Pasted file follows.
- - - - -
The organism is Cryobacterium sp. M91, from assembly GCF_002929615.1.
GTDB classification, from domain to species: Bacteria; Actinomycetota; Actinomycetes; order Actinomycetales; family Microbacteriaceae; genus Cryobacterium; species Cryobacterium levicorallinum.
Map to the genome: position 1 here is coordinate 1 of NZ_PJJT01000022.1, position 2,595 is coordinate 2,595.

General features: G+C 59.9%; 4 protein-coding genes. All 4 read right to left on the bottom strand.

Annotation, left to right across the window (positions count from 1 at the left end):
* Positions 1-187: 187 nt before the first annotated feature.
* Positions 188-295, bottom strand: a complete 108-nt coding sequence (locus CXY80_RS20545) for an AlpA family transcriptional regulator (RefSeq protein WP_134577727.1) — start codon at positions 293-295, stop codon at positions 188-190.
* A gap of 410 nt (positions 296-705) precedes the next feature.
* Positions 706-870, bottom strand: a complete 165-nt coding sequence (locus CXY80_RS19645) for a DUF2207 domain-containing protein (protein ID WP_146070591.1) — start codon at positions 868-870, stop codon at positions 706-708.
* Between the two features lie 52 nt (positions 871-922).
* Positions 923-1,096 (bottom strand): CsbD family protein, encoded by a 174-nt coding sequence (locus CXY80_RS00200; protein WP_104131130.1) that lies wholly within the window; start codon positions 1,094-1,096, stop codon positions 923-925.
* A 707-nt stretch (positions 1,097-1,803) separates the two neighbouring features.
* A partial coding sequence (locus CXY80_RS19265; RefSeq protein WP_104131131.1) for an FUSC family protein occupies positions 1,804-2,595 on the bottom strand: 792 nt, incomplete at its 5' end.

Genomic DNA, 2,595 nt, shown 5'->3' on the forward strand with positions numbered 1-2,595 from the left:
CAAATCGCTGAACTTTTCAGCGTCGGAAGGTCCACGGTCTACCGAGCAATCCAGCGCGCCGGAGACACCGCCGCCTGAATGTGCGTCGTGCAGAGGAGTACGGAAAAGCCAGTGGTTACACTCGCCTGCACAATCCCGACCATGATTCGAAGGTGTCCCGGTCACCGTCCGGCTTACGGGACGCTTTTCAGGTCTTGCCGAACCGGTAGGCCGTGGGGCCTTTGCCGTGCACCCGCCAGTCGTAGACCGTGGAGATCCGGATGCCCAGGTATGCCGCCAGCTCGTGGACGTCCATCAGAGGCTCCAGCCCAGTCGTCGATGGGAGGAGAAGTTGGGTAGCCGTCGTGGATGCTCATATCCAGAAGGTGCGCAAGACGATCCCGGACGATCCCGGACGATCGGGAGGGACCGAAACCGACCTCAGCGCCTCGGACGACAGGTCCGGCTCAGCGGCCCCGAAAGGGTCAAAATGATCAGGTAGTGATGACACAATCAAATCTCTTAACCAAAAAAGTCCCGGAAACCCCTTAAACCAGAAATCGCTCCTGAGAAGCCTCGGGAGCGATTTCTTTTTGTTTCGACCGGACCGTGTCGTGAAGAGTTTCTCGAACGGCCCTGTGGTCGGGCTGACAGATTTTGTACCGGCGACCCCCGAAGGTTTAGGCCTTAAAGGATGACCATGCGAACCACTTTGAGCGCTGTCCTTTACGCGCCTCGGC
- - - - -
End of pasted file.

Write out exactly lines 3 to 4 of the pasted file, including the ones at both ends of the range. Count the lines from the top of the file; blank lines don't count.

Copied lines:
Map to the genome: position 1 here is coordinate 1 of NZ_PJJT01000022.1, position 2,595 is coordinate 2,595.

General features: G+C 59.9%; 4 protein-coding genes. All 4 read right to left on the bottom strand.